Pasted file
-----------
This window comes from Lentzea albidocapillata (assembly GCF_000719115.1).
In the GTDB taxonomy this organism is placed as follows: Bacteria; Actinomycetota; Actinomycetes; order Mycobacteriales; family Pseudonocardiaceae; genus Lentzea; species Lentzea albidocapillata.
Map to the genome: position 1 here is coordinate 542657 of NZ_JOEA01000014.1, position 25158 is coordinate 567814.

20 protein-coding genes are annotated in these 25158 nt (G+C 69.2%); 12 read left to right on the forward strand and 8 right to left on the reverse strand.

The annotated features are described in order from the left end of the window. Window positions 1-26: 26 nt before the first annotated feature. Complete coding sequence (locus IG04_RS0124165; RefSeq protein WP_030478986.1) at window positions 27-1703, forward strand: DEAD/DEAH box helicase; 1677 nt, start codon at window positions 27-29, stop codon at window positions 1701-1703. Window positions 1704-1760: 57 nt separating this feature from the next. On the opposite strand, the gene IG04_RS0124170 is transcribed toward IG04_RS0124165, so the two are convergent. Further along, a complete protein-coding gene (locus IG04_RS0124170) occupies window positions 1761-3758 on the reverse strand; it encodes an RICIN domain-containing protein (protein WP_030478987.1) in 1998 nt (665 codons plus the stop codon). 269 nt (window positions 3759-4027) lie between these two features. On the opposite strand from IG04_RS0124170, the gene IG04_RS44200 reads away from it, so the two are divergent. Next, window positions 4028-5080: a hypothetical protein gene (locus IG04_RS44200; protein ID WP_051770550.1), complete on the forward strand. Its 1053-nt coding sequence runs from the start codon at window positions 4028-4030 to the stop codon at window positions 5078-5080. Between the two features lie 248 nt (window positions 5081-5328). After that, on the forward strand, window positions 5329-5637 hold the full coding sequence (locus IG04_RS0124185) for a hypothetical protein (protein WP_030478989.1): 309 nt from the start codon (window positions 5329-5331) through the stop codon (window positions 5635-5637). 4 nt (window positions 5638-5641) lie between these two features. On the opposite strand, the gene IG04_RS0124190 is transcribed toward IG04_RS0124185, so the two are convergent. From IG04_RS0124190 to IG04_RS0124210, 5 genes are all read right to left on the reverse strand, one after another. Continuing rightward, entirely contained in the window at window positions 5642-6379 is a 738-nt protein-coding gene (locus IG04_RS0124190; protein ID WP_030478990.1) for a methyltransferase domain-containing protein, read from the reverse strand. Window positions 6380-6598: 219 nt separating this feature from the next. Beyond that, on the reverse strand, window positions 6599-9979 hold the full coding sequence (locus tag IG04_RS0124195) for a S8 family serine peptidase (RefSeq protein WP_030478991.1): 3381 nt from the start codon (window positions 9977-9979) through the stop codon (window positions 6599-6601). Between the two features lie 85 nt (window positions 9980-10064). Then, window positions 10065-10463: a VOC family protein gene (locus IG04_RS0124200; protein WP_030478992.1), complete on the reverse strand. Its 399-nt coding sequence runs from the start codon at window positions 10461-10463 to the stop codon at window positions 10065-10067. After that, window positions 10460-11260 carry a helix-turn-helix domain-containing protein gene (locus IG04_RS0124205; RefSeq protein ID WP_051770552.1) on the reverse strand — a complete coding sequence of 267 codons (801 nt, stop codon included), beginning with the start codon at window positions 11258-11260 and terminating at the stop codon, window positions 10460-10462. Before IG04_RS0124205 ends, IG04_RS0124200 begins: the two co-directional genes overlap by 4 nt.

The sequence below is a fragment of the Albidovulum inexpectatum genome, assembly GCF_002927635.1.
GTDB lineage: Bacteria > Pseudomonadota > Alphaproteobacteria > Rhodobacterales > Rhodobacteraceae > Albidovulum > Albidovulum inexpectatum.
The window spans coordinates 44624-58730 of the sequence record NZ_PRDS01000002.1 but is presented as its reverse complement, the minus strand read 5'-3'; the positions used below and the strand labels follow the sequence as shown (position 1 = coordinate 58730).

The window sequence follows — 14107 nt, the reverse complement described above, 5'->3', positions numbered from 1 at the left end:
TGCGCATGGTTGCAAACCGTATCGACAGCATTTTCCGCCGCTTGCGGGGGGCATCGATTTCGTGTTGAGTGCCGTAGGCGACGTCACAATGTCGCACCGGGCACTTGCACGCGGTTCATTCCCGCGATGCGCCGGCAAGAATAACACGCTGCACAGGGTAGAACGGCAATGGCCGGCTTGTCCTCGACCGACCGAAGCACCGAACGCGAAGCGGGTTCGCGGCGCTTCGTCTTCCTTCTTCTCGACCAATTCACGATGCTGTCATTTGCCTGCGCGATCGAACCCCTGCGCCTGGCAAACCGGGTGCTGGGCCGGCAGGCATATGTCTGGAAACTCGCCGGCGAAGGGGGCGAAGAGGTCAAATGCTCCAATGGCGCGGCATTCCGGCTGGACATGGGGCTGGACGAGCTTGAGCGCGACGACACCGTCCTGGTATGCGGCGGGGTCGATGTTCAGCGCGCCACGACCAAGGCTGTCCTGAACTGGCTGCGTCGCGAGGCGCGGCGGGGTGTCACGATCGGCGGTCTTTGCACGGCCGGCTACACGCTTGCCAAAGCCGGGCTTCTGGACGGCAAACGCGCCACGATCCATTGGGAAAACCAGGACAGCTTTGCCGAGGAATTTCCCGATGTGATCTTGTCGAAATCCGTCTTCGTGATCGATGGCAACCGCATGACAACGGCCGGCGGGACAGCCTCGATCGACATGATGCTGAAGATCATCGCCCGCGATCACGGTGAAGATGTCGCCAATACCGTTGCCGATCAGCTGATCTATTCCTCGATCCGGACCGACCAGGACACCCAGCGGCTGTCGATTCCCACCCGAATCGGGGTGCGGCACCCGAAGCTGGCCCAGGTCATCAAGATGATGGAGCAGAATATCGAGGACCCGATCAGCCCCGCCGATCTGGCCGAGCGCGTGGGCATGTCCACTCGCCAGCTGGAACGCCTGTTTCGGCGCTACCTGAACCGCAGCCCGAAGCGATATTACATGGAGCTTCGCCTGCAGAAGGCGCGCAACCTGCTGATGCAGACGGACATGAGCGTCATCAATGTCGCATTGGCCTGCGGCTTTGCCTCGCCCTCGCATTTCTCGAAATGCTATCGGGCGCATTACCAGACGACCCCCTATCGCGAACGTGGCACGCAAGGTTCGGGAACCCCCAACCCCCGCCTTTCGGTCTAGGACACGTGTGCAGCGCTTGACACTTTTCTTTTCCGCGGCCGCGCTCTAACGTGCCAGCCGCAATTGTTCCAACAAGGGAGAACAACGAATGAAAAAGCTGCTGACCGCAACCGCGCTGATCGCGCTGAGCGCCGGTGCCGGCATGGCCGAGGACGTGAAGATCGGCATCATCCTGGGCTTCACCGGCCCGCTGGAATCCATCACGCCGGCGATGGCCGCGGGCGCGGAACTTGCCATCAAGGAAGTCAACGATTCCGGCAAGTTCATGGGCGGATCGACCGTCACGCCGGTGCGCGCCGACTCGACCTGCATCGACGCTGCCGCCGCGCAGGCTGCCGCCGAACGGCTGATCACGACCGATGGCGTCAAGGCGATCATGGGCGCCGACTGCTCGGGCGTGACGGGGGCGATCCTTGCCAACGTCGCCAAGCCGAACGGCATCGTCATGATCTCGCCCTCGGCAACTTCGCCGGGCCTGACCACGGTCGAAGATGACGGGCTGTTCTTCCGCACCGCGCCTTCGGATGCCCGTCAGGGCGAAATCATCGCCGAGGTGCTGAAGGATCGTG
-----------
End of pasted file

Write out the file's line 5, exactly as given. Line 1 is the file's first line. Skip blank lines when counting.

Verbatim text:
The annotated features are described in order from the left end of the window. Window positions 1-26: 26 nt before the first annotated feature. Complete coding sequence (locus IG04_RS0124165; RefSeq protein WP_030478986.1) at window positions 27-1703, forward strand: DEAD/DEAH box helicase; 1677 nt, start codon at window positions 27-29, stop codon at window positions 1701-1703. Window positions 1704-1760: 57 nt separating this feature from the next. On the opposite strand, the gene IG04_RS0124170 is transcribed toward IG04_RS0124165, so the two are convergent. Further along, a complete protein-coding gene (locus IG04_RS0124170) occupies window positions 1761-3758 on the reverse strand; it encodes an RICIN domain-containing protein (protein WP_030478987.1) in 1998 nt (665 codons plus the stop codon). 269 nt (window positions 3759-4027) lie between these two features. On the opposite strand from IG04_RS0124170, the gene IG04_RS44200 reads away from it, so the two are divergent. Next, window positions 4028-5080: a hypothetical protein gene (locus IG04_RS44200; protein ID WP_051770550.1), complete on the forward strand. Its 1053-nt coding sequence runs from the start codon at window positions 4028-4030 to the stop codon at window positions 5078-5080. Between the two features lie 248 nt (window positions 5081-5328). After that, on the forward strand, window positions 5329-5637 hold the full coding sequence (locus IG04_RS0124185) for a hypothetical protein (protein WP_030478989.1): 309 nt from the start codon (window positions 5329-5331) through the stop codon (window positions 5635-5637). 4 nt (window positions 5638-5641) lie between these two features. On the opposite strand, the gene IG04_RS0124190 is transcribed toward IG04_RS0124185, so the two are convergent. From IG04_RS0124190 to IG04_RS0124210, 5 genes are all read right to left on the reverse strand, one after another. Continuing rightward, entirely contained in the window at window positions 5642-6379 is a 738-nt protein-coding gene (locus IG04_RS0124190; protein ID WP_030478990.1) for a methyltransferase domain-containing protein, read from the reverse strand. Window positions 6380-6598: 219 nt separating this feature from the next. Beyond that, on the reverse strand, window positions 6599-9979 hold the full coding sequence (locus tag IG04_RS0124195) for a S8 family serine peptidase (RefSeq protein WP_030478991.1): 3381 nt from the start codon (window positions 9977-9979) through the stop codon (window positions 6599-6601). Between the two features lie 85 nt (window positions 9980-10064). Then, window positions 10065-10463: a VOC family protein gene (locus IG04_RS0124200; protein WP_030478992.1), complete on the reverse strand. Its 399-nt coding sequence runs from the start codon at window positions 10461-10463 to the stop codon at window positions 10065-10067. After that, window positions 10460-11260 carry a helix-turn-helix domain-containing protein gene (locus IG04_RS0124205; RefSeq protein ID WP_051770552.1) on the reverse strand — a complete coding sequence of 267 codons (801 nt, stop codon included), beginning with the start codon at window positions 11258-11260 and terminating at the stop codon, window positions 10460-10462. Before IG04_RS0124205 ends, IG04_RS0124200 begins: the two co-directional genes overlap by 4 nt.